Before we move past it, the title of that book is I Cu Copper?
The molecular verbiage for copper, the molecular construct is a C and a U in chemistry terms that’s why the book is called I Cu Copper.
What percentage of people that get referred to you have good results through the orthomolecular program?
It’s somewhere between 75% and 85% across the board.
I was doing an interview with Dr. James Colwall, who does the QEEG neurofeedback. He was talking about results they’re getting with people who have autism and other things that are without any of the side effects of the medications. They can work with people who are taking the medications and as they work with people, they find they don’t need as much medication or people work with their doctor to discontinue the medication. Do you find the same thing with your work?
What we do works in parallel with people who are taking medications, so it’s their choice. Some people feel very secure on their meds. They don’t want to get rid of them yet, but they want to go down to the lowest effective dosage due to side effects. We work with that. Some individuals don’t want to be on medication at all. We work with them and some individuals say, “I want my meds on board until my nutrients are up and I can take myself off of them.” We say, “That’s fine but work with your doctor to take yourself off the medication. Don’t do it alone.” We have those three categories of patients that we generally work with.
As you review, you’re working out of Warrenville, Illinois. At that site, what facilities do you have?
Our main clinic is here. Lab core facility that we use for drawing blood and so forth is down the street. We’re pretty well self-contained.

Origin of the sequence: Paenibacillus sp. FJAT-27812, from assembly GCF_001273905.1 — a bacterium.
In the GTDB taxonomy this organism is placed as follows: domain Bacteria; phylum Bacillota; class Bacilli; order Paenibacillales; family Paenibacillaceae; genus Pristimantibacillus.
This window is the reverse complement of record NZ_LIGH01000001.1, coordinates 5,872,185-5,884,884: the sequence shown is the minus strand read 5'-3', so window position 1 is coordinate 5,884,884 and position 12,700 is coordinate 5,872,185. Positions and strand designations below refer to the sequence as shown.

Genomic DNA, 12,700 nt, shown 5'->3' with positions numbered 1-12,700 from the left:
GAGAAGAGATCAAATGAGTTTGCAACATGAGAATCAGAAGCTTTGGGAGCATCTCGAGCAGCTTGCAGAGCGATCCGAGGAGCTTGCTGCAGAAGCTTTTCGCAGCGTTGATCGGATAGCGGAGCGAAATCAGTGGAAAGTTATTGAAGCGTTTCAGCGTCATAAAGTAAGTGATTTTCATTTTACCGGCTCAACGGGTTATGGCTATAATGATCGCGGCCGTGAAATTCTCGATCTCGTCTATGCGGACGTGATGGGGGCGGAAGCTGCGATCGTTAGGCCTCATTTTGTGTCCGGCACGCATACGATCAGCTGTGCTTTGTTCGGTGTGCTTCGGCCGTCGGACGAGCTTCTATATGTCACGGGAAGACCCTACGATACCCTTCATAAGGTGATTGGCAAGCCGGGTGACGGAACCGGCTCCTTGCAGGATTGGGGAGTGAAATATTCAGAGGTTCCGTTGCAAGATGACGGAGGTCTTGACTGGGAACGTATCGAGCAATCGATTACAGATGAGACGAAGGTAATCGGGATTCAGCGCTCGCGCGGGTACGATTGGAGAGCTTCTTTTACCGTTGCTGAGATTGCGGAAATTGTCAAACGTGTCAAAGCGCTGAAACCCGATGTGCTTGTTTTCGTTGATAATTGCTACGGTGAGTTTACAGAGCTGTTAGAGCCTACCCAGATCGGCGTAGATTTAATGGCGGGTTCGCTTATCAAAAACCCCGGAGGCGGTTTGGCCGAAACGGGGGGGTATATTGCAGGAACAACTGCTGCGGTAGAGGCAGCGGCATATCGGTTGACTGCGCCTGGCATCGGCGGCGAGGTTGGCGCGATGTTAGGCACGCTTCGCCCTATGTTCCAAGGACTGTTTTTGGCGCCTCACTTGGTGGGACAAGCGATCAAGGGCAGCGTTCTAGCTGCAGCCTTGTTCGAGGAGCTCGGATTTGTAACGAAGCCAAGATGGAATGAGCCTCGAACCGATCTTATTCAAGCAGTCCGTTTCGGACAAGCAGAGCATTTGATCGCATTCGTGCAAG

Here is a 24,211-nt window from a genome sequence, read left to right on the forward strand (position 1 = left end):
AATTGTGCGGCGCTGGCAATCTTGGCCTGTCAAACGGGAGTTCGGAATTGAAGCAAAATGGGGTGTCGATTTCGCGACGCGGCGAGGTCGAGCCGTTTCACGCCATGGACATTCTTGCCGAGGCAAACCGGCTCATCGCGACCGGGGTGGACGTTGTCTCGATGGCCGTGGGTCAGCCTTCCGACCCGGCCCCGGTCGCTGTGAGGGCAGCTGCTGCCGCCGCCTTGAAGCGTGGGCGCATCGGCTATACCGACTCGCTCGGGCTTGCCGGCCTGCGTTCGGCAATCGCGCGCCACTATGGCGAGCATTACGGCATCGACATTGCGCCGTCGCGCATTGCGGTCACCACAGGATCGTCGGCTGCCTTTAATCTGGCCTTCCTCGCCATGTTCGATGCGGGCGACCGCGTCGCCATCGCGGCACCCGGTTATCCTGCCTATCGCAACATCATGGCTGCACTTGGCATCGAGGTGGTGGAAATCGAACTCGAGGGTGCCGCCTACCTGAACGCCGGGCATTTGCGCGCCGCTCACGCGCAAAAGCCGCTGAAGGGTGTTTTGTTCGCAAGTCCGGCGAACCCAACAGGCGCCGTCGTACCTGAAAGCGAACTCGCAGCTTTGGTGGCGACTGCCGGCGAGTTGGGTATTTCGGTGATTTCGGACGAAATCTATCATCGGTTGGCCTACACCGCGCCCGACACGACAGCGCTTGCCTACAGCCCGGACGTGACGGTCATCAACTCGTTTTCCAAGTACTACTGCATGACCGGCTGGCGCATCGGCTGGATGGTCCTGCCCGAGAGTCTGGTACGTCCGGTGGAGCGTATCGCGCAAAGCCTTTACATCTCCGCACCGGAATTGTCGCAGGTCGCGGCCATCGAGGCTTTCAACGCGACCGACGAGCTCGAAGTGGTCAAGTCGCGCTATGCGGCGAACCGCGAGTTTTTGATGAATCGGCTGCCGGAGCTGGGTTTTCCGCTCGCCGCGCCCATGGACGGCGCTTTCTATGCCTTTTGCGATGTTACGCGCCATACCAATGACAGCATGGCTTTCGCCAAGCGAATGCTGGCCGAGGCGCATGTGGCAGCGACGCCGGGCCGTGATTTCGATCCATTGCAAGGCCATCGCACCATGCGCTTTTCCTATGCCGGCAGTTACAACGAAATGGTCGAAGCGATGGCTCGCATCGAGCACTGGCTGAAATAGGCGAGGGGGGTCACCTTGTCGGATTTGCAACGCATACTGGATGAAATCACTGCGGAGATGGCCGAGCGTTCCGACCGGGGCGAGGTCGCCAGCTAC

Who’s involved in your clinic? What kind of clinicians are you working with? You’ve mentioned a partner, Dr. Bowman.
Dr. Bowman and I run the clinic. We are the primary practitioners here. When people come in, they see us. We’re the ones who do the work. We have a team of nurses as well. Those nurses become clinical support managers. We have three nurses, who are the most experienced in the field. There was no training program in what we do for nurses. We grabbed these people from the same original center where we used to work. We’ve got literally the most experienced nurses on the planet in the orthomolecular field as it was put forth by Carl Pfeiffer. We also have outreach clinics. Our clinics in Florida, we’ve got two. One is in Fort Lauderdale and we started this one in Tampa. We have an outreach clinic in Michigan, in Maryland, the Northeast Coast. We have outreach clinics in Northern and Southern California as well as Arizona. We literally travel to different sites throughout the course of the year to share this process and to help people who otherwise have difficulty finding help.
Are those outreach clinics staffed by other doctors or are they only open when you go out to do a presentation?
They’re only open when we go out to do a presentation. We literally see patients in those areas. We are licensed in those states.
You mentioned one out in Northern California. What area of Northern California is that?